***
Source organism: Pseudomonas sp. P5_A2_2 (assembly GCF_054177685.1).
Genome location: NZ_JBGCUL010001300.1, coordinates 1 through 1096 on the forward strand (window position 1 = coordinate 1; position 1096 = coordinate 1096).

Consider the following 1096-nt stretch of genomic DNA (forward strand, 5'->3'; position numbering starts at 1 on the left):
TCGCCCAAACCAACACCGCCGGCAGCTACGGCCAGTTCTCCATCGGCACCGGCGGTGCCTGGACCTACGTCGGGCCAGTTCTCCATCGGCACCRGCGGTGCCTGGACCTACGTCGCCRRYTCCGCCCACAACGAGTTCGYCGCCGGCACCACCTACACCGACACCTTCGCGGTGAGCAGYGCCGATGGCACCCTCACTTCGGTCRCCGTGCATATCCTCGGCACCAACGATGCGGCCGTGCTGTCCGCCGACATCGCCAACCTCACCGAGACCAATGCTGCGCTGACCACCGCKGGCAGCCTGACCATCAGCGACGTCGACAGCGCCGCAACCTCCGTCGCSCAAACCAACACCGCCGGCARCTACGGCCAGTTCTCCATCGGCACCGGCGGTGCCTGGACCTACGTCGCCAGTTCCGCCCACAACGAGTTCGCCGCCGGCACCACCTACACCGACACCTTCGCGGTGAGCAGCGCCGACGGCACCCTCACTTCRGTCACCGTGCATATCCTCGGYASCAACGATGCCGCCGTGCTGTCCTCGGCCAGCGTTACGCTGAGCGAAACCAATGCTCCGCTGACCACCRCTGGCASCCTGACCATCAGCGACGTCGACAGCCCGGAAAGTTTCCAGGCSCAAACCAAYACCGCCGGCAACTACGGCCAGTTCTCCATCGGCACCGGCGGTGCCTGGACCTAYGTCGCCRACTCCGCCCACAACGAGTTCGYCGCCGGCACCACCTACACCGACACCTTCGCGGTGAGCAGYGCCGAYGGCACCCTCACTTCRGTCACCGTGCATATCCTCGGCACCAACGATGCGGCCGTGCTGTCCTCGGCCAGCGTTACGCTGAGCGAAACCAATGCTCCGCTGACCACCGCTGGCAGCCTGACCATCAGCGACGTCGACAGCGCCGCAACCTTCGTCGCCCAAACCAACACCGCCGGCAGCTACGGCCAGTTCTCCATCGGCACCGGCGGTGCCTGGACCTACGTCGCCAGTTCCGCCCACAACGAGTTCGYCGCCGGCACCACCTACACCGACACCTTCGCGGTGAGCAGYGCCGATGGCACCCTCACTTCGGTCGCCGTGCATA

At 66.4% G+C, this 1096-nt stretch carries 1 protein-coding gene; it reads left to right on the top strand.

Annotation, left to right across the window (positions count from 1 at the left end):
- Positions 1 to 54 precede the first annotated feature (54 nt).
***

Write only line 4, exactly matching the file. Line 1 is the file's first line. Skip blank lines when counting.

TCGCCCAAACCAACACCGCCGGCAGCTACGGCCAGTTCTCCATCGGCACCGGCGGTGCCTGGACCTACGTCGGGCCAGTTCTCCATCGGCACCRGCGGTGCCTGGACCTACGTCGCCRRYTCCGCCCACAACGAGTTCGYCGCCGGCACCACCTACACCGACACCTTCGCGGTGAGCAGYGCCGATGGCACCCTCACTTCGGTCRCCGTGCATATCCTCGGCACCAACGATGCGGCCGTGCTGTCCGCCGACATCGCCAACCTCACCGAGACCAATGCTGCGCTGACCACCGCKGGCAGCCTGACCATCAGCGACGTCGACAGCGCCGCAACCTCCGTCGCSCAAACCAACACCGCCGGCARCTACGGCCAGTTCTCCATCGGCACCGGCGGTGCCTGGACCTACGTCGCCAGTTCCGCCCACAACGAGTTCGCCGCCGGCACCACCTACACCGACACCTTCGCGGTGAGCAGCGCCGACGGCACCCTCACTTCRGTCACCGTGCATATCCTCGGYASCAACGATGCCGCCGTGCTGTCCTCGGCCAGCGTTACGCTGAGCGAAACCAATGCTCCGCTGACCACCRCTGGCASCCTGACCATCAGCGACGTCGACAGCCCGGAAAGTTTCCAGGCSCAAACCAAYACCGCCGGCAACTACGGCCAGTTCTCCATCGGCACCGGCGGTGCCTGGACCTAYGTCGCCRACTCCGCCCACAACGAGTTCGYCGCCGGCACCACCTACACCGACACCTTCGCGGTGAGCAGYGCCGAYGGCACCCTCACTTCRGTCACCGTGCATATCCTCGGCACCAACGATGCGGCCGTGCTGTCCTCGGCCAGCGTTACGCTGAGCGAAACCAATGCTCCGCTGACCACCGCTGGCAGCCTGACCATCAGCGACGTCGACAGCGCCGCAACCTTCGTCGCCCAAACCAACACCGCCGGCAGCTACGGCCAGTTCTCCATCGGCACCGGCGGTGCCTGGACCTACGTCGCCAGTTCCGCCCACAACGAGTTCGYCGCCGGCACCACCTACACCGACACCTTCGCGGTGAGCAGYGCCGATGGCACCCTCACTTCGGTCGCCGTGCATA